Thursday, February 28, 2013

Puttin’ on Less Ritz

Those who have been following the luxury goods buying trends of cashed-up mainland Chinese consumers have already detected a slowdown in the past year of a market that had been ripping along like a Maserati on an open highway at 4 a.m. These days, the malls in Hong Kong are looking a bit more hollowed out, with more idle sales clerks playing Candy Crush Saga on their smartphones. There are far fewer cases of a consumer walking into a Gucci store in Shanghai, pointing at a rack of ladies’ handbags and loudly commanding, “everything except that one with the frilly pom pom”, then slapping down a fat wad of RMB. More frequent looks of indifference - dare I say ennui? - come over the faces of Chinese buyers when brands such as Prada or Chanel are mentioned. As a consequence, an increasing number of luxury goods companies, including Gucci, LVMH and jeweler Chow Tai Fook, are reporting sharply lower sales growth in 2012.  
This Caixin Online article confirms and provides updates on the slowing trends. Of particular interest is the report’s focus on the importance of gift-giving to officials in return for political favors and the corresponding impact of the announced ban in 2012 of luxury goods purchases by all government agencies. The article estimates that close to 25% of all luxury purchases have been as gifts. Often, in order to disguise who was purchasing what, intermediaries were used to buy in bulk watches, leather products, or suits that cost as much as US$18,000 each. Invoicing was done more flexibly, sometimes to pass off the purchase of dozens of handbags as “office supplies.” Store exchange policies were loosened, as gift recipients seeking to swap an ill-fitting suit for a leather briefcase were unable to produce receipts.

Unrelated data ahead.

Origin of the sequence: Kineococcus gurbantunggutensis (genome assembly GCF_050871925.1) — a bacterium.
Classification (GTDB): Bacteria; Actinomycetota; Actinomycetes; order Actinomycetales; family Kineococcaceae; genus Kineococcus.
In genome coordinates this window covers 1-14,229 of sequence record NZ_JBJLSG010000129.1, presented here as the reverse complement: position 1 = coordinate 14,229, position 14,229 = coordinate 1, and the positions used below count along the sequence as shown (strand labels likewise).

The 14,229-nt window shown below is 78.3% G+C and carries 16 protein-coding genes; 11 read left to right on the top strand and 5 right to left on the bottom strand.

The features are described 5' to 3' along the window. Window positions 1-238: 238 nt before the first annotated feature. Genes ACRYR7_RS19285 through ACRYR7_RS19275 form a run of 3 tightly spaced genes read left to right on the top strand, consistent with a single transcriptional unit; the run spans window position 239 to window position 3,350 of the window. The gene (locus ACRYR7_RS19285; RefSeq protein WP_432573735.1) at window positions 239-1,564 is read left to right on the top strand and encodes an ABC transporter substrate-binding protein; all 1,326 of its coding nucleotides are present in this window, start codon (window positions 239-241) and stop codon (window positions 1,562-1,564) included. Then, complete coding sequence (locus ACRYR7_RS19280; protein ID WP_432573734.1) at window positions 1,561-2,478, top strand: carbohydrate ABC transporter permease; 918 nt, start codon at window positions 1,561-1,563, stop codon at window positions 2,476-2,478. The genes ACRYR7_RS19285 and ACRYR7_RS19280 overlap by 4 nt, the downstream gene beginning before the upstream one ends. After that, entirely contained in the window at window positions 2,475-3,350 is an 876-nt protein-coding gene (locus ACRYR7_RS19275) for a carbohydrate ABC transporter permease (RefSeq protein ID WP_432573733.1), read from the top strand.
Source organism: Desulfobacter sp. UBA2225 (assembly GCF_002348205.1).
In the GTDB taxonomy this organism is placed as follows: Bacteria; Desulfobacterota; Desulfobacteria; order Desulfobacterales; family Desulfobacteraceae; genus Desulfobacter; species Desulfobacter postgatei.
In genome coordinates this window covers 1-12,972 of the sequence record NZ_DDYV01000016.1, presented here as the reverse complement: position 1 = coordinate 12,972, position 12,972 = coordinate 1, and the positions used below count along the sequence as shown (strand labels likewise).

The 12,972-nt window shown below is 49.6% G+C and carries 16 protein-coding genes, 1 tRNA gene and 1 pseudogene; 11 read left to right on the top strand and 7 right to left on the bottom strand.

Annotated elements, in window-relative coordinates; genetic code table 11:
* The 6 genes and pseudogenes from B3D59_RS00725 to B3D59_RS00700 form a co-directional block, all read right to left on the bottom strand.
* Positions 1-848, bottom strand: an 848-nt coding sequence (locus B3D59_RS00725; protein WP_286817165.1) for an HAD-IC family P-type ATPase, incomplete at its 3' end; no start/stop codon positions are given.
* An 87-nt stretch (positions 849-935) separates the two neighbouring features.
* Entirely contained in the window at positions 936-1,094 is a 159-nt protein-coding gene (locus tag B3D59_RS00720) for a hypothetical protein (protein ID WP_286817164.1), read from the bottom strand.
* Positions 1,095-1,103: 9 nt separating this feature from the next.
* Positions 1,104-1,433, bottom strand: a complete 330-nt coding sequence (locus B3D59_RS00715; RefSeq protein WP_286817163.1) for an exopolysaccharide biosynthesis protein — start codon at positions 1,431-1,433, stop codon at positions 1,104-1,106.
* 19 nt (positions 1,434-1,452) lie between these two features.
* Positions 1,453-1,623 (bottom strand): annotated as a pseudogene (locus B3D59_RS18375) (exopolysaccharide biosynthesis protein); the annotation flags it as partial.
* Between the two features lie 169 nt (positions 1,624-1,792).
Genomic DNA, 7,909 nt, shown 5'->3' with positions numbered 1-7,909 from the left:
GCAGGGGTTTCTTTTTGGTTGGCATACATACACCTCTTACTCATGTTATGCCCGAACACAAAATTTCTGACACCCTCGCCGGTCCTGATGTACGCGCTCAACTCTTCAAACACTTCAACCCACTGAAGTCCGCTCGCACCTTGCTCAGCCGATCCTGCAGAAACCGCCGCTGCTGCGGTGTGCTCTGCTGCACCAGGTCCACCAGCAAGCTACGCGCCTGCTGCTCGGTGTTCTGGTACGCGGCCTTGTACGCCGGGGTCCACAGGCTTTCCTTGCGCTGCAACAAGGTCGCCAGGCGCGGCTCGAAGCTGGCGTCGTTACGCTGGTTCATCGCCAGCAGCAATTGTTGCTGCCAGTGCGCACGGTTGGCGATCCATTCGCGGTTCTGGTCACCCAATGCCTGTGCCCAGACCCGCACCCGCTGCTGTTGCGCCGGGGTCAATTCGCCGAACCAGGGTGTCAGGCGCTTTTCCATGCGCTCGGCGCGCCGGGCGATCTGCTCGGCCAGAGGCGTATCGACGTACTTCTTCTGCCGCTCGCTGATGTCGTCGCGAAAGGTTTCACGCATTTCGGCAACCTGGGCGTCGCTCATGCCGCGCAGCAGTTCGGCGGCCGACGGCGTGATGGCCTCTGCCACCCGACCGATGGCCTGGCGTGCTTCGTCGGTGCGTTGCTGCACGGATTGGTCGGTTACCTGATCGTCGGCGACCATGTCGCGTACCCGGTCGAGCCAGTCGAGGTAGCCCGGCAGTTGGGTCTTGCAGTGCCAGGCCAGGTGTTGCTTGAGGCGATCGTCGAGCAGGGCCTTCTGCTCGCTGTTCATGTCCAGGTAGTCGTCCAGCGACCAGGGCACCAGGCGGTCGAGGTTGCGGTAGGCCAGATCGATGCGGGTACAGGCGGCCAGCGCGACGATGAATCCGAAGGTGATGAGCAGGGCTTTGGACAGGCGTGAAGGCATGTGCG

Despite the slowdown, no one is expecting that China will not soon be the largest luxury market in the world. China’s taste for expensive kit will not likely fade away. Luxury companies are continuing to bet on the enduring appeal of their products to mainlanders. However, the country will be better served if these hoity-toity goodies can be valued for what they are – badges of individual personal success, however garish their display – rather than a currency for the trading of corrupt practices.

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